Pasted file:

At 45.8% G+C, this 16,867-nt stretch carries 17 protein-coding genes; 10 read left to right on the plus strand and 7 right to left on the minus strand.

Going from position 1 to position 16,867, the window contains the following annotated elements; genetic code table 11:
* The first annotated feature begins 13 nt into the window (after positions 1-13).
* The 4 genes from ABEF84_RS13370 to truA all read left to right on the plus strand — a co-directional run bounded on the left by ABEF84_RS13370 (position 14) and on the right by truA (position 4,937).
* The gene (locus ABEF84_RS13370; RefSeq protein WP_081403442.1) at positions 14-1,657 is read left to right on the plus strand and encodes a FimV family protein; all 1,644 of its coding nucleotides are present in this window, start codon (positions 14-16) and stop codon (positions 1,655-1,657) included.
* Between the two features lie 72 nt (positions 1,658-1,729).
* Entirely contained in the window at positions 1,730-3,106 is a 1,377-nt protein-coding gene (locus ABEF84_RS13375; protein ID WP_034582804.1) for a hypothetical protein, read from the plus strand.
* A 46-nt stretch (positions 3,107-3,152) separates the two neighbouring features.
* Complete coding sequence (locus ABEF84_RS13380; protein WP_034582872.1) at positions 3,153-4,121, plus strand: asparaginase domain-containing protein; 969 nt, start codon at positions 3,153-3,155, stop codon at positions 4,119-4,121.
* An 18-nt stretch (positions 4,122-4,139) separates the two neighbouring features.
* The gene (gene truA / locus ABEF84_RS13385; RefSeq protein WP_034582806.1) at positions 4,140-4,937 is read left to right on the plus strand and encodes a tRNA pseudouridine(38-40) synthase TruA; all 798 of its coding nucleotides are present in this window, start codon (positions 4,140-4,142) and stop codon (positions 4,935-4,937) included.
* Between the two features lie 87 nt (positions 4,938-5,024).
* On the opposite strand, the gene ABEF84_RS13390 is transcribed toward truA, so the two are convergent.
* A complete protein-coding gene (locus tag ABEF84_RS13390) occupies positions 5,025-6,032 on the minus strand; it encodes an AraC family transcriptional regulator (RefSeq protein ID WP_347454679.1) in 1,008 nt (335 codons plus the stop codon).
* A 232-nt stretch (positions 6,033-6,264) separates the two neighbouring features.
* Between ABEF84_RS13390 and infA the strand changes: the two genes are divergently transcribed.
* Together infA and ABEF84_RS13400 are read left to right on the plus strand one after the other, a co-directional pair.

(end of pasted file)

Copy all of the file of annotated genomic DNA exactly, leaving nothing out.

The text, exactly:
At 45.8% G+C, this 16,867-nt stretch carries 17 protein-coding genes; 10 read left to right on the plus strand and 7 right to left on the minus strand.

Going from position 1 to position 16,867, the window contains the following annotated elements; genetic code table 11:
* The first annotated feature begins 13 nt into the window (after positions 1-13).
* The 4 genes from ABEF84_RS13370 to truA all read left to right on the plus strand — a co-directional run bounded on the left by ABEF84_RS13370 (position 14) and on the right by truA (position 4,937).
* The gene (locus ABEF84_RS13370; RefSeq protein WP_081403442.1) at positions 14-1,657 is read left to right on the plus strand and encodes a FimV family protein; all 1,644 of its coding nucleotides are present in this window, start codon (positions 14-16) and stop codon (positions 1,655-1,657) included.
* Between the two features lie 72 nt (positions 1,658-1,729).
* Entirely contained in the window at positions 1,730-3,106 is a 1,377-nt protein-coding gene (locus ABEF84_RS13375; protein ID WP_034582804.1) for a hypothetical protein, read from the plus strand.
* A 46-nt stretch (positions 3,107-3,152) separates the two neighbouring features.
* Complete coding sequence (locus ABEF84_RS13380; protein WP_034582872.1) at positions 3,153-4,121, plus strand: asparaginase domain-containing protein; 969 nt, start codon at positions 3,153-3,155, stop codon at positions 4,119-4,121.
* An 18-nt stretch (positions 4,122-4,139) separates the two neighbouring features.
* The gene (gene truA / locus ABEF84_RS13385; RefSeq protein WP_034582806.1) at positions 4,140-4,937 is read left to right on the plus strand and encodes a tRNA pseudouridine(38-40) synthase TruA; all 798 of its coding nucleotides are present in this window, start codon (positions 4,140-4,142) and stop codon (positions 4,935-4,937) included.
* Between the two features lie 87 nt (positions 4,938-5,024).
* On the opposite strand, the gene ABEF84_RS13390 is transcribed toward truA, so the two are convergent.
* A complete protein-coding gene (locus tag ABEF84_RS13390) occupies positions 5,025-6,032 on the minus strand; it encodes an AraC family transcriptional regulator (RefSeq protein ID WP_347454679.1) in 1,008 nt (335 codons plus the stop codon).
* A 232-nt stretch (positions 6,033-6,264) separates the two neighbouring features.
* Between ABEF84_RS13390 and infA the strand changes: the two genes are divergently transcribed.
* Together infA and ABEF84_RS13400 are read left to right on the plus strand one after the other, a co-directional pair.